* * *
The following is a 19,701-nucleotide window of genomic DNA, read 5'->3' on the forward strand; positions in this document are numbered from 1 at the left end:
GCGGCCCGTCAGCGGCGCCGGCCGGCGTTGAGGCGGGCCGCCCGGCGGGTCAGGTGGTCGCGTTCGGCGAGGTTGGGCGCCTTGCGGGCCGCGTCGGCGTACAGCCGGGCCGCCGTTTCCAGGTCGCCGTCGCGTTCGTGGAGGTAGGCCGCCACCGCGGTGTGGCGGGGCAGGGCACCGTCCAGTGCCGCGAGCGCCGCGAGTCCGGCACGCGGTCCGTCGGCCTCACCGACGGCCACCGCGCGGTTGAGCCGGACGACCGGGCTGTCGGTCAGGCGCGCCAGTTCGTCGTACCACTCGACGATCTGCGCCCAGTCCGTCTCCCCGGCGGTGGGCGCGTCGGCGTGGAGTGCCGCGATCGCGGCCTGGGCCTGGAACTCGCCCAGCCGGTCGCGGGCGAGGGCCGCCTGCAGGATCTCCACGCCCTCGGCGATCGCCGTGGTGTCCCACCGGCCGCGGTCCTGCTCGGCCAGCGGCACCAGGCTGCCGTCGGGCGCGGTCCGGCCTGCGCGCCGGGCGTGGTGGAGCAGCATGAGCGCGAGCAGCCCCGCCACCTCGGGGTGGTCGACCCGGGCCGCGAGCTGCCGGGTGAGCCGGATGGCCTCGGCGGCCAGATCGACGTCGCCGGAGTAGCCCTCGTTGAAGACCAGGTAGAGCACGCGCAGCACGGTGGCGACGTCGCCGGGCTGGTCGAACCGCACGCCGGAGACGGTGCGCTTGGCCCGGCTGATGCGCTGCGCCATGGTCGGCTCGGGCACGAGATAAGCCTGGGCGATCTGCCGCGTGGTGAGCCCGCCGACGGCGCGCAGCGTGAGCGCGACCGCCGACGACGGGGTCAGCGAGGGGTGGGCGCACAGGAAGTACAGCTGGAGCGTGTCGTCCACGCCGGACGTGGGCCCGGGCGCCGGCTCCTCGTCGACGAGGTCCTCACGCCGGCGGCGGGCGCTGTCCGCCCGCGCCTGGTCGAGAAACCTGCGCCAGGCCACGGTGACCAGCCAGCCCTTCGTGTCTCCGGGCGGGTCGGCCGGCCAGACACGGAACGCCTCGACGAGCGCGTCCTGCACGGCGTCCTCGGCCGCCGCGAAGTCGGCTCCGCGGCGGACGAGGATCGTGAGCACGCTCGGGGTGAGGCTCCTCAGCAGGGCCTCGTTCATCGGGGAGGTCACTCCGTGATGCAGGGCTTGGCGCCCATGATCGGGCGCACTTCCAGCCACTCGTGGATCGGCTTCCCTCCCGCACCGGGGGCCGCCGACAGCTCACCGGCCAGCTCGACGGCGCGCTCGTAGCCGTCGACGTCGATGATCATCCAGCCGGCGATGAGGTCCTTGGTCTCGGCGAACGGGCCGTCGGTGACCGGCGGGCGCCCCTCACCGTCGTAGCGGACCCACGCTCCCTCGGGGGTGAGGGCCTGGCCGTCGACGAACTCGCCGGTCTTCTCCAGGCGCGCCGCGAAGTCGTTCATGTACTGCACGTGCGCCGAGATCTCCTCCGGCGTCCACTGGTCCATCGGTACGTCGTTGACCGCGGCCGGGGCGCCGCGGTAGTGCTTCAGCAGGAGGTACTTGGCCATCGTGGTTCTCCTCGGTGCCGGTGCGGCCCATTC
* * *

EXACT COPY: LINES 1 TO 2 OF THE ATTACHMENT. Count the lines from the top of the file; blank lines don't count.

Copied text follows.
The following is a 19,701-nucleotide window of genomic DNA, read 5'->3' on the forward strand; positions in this document are numbered from 1 at the left end:
GCGGCCCGTCAGCGGCGCCGGCCGGCGTTGAGGCGGGCCGCCCGGCGGGTCAGGTGGTCGCGTTCGGCGAGGTTGGGCGCCTTGCGGGCCGCGTCGGCGTACAGCCGGGCCGCCGTTTCCAGGTCGCCGTCGCGTTCGTGGAGGTAGGCCGCCACCGCGGTGTGGCGGGGCAGGGCACCGTCCAGTGCCGCGAGCGCCGCGAGTCCGGCACGCGGTCCGTCGGCCTCACCGACGGCCACCGCGCGGTTGAGCCGGACGACCGGGCTGTCGGTCAGGCGCGCCAGTTCGTCGTACCACTCGACGATCTGCGCCCAGTCCGTCTCCCCGGCGGTGGGCGCGTCGGCGTGGAGTGCCGCGATCGCGGCCTGGGCCTGGAACTCGCCCAGCCGGTCGCGGGCGAGGGCCGCCTGCAGGATCTCCACGCCCTCGGCGATCGCCGTGGTGTCCCACCGGCCGCGGTCCTGCTCGGCCAGCGGCACCAGGCTGCCGTCGGGCGCGGTCCGGCCTGCGCGCCGGGCGTGGTGGAGCAGCATGAGCGCGAGCAGCCCCGCCACCTCGGGGTGGTCGACCCGGGCCGCGAGCTGCCGGGTGAGCCGGATGGCCTCGGCGGCCAGATCGACGTCGCCGGAGTAGCCCTCGTTGAAGACCAGGTAGAGCACGCGCAGCACGGTGGCGACGTCGCCGGGCTGGTCGAACCGCACGCCGGAGACGGTGCGCTTGGCCCGGCTGATGCGCTGCGCCATGGTCGGCTCGGGCACGAGATAAGCCTGGGCGATCTGCCGCGTGGTGAGCCCGCCGACGGCGCGCAGCGTGAGCGCGACCGCCGACGACGGGGTCAGCGAGGGGTGGGCGCACAGGAAGTACAGCTGGAGCGTGTCGTCCACGCCGGACGTGGGCCCGGGCGCCGGCTCCTCGTCGACGAGGTCCTCACGCCGGCGGCGGGCGCTGTCCGCCCGCGCCTGGTCGAGAAACCTGCGCCAGGCCACGGTGACCAGCCAGCCCTTCGTGTCTCCGGGCGGGTCGGCCGGCCAGACACGGAACGCCTCGACGAGCGCGTCCTGCACGGCGTCCTCGGCCGCCGCGAAGTCGGCTCCGCGGCGGACGAGGATCGTGAGCACGCTCGGGGTGAGGCTCCTCAGCAGGGCCTCGTTCATCGGGGAGGTCACTCCGTGATGCAGGGCTTGGCGCCCATGATCGGGCGCACTTCCAGCCACTCGTGGATCGGCTTCCCTCCCGCACCGGGGGCCGCCGACAGCTCACCGGCCAGCTCGACGGCGCGCTCGTAGCCGTCGACGTCGATGATCATCCAGCCGGCGATGAGGTCCTTGGTCTCGGCGAACGGGCCGTCGGTGACCGGCGGGCGCCCCTCACCGTCGTAGCGGACCCACGCTCCCTCGGGGGTGAGGGCCTGGCCGTCGACGAACTCGCCGGTCTTCTCCAGGCGCGCCGCGAAGTCGTTCATGTACTGCACGTGCGCCGAGATCTCCTCCGGCGTCCACTGGTCCATCGGTACGTCGTTGACCGCGGCCGGGGCGCCGCGGTAGTGCTTCAGCAGGAGGTACTTGGCCATCGTGGTTCTCCTCGGTGCCGGTGCGGCCCATTC